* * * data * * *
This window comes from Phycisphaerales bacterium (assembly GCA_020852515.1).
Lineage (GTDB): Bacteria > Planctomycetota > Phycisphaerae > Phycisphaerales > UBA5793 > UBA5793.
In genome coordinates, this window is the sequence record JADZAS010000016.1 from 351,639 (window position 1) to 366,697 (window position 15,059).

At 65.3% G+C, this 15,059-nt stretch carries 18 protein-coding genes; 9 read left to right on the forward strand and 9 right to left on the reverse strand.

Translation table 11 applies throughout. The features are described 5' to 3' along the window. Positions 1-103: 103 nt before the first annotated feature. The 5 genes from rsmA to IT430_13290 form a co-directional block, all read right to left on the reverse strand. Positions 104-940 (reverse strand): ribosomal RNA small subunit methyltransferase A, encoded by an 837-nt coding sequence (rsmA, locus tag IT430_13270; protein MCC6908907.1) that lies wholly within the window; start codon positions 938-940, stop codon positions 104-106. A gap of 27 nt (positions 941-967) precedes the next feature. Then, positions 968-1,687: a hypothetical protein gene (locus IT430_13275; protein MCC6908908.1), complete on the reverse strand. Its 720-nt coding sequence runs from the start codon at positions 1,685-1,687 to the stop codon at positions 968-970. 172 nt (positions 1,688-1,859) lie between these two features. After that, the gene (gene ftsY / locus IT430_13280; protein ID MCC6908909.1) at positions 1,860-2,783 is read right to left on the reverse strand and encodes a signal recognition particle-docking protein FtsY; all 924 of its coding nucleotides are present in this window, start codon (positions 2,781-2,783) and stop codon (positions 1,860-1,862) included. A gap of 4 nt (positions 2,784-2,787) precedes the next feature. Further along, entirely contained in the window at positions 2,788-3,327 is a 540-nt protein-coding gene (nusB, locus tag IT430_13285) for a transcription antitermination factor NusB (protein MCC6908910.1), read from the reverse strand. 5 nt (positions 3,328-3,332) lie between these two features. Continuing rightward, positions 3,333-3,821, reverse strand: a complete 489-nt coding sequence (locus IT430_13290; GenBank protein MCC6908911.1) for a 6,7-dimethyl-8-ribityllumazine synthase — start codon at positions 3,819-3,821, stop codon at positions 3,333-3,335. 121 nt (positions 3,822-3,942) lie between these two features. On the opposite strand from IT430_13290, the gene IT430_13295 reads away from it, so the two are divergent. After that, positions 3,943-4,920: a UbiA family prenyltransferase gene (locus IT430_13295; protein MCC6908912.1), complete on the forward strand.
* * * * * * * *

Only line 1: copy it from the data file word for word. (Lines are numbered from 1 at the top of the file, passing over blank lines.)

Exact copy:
This window comes from Phycisphaerales bacterium (assembly GCA_020852515.1).